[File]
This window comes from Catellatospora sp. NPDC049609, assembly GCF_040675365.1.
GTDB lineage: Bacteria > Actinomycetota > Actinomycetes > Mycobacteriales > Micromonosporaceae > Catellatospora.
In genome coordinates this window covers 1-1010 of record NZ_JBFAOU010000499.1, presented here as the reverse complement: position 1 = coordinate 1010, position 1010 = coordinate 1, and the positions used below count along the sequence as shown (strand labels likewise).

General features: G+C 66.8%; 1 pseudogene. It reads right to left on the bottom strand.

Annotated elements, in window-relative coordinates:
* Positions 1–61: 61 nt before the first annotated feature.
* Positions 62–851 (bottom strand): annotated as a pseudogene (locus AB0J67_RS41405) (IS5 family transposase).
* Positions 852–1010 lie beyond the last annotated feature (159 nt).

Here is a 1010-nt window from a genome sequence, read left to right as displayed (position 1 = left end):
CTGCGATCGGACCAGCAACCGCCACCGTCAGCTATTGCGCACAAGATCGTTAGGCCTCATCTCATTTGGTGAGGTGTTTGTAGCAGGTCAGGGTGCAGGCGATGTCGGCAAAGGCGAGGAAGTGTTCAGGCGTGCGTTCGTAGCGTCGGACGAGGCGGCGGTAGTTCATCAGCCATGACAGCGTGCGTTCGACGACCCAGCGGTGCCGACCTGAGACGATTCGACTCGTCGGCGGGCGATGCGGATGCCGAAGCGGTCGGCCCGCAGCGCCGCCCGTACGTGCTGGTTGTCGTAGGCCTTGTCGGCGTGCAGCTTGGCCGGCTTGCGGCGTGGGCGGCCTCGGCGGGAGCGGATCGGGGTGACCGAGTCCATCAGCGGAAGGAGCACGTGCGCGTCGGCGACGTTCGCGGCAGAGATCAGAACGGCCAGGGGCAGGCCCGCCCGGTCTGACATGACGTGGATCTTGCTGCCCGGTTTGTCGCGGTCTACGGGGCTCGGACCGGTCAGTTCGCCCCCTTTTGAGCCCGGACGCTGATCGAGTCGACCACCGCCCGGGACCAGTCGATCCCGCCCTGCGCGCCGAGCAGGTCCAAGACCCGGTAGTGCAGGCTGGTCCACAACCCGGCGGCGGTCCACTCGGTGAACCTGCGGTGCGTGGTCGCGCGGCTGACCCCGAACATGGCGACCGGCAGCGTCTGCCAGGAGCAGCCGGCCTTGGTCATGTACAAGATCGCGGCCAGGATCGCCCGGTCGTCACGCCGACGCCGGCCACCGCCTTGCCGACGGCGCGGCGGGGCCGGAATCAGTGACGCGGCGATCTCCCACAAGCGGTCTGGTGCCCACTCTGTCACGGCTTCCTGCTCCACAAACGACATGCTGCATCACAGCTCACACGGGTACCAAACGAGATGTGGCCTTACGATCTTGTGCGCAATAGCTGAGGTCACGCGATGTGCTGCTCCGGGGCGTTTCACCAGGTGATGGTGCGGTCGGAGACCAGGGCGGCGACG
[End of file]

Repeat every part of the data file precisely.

This window comes from Catellatospora sp. NPDC049609, assembly GCF_040675365.1.
GTDB lineage: Bacteria > Actinomycetota > Actinomycetes > Mycobacteriales > Micromonosporaceae > Catellatospora.
In genome coordinates this window covers 1-1010 of record NZ_JBFAOU010000499.1, presented here as the reverse complement: position 1 = coordinate 1010, position 1010 = coordinate 1, and the positions used below count along the sequence as shown (strand labels likewise).

General features: G+C 66.8%; 1 pseudogene. It reads right to left on the bottom strand.

Annotated elements, in window-relative coordinates:
* Positions 1–61: 61 nt before the first annotated feature.
* Positions 62–851 (bottom strand): annotated as a pseudogene (locus AB0J67_RS41405) (IS5 family transposase).
* Positions 852–1010 lie beyond the last annotated feature (159 nt).

Here is a 1010-nt window from a genome sequence, read left to right as displayed (position 1 = left end):
CTGCGATCGGACCAGCAACCGCCACCGTCAGCTATTGCGCACAAGATCGTTAGGCCTCATCTCATTTGGTGAGGTGTTTGTAGCAGGTCAGGGTGCAGGCGATGTCGGCAAAGGCGAGGAAGTGTTCAGGCGTGCGTTCGTAGCGTCGGACGAGGCGGCGGTAGTTCATCAGCCATGACAGCGTGCGTTCGACGACCCAGCGGTGCCGACCTGAGACGATTCGACTCGTCGGCGGGCGATGCGGATGCCGAAGCGGTCGGCCCGCAGCGCCGCCCGTACGTGCTGGTTGTCGTAGGCCTTGTCGGCGTGCAGCTTGGCCGGCTTGCGGCGTGGGCGGCCTCGGCGGGAGCGGATCGGGGTGACCGAGTCCATCAGCGGAAGGAGCACGTGCGCGTCGGCGACGTTCGCGGCAGAGATCAGAACGGCCAGGGGCAGGCCCGCCCGGTCTGACATGACGTGGATCTTGCTGCCCGGTTTGTCGCGGTCTACGGGGCTCGGACCGGTCAGTTCGCCCCCTTTTGAGCCCGGACGCTGATCGAGTCGACCACCGCCCGGGACCAGTCGATCCCGCCCTGCGCGCCGAGCAGGTCCAAGACCCGGTAGTGCAGGCTGGTCCACAACCCGGCGGCGGTCCACTCGGTGAACCTGCGGTGCGTGGTCGCGCGGCTGACCCCGAACATGGCGACCGGCAGCGTCTGCCAGGAGCAGCCGGCCTTGGTCATGTACAAGATCGCGGCCAGGATCGCCCGGTCGTCACGCCGACGCCGGCCACCGCCTTGCCGACGGCGCGGCGGGGCCGGAATCAGTGACGCGGCGATCTCCCACAAGCGGTCTGGTGCCCACTCTGTCACGGCTTCCTGCTCCACAAACGACATGCTGCATCACAGCTCACACGGGTACCAAACGAGATGTGGCCTTACGATCTTGTGCGCAATAGCTGAGGTCACGCGATGTGCTGCTCCGGGGCGTTTCACCAGGTGATGGTGCGGTCGGAGACCAGGGCGGCGACG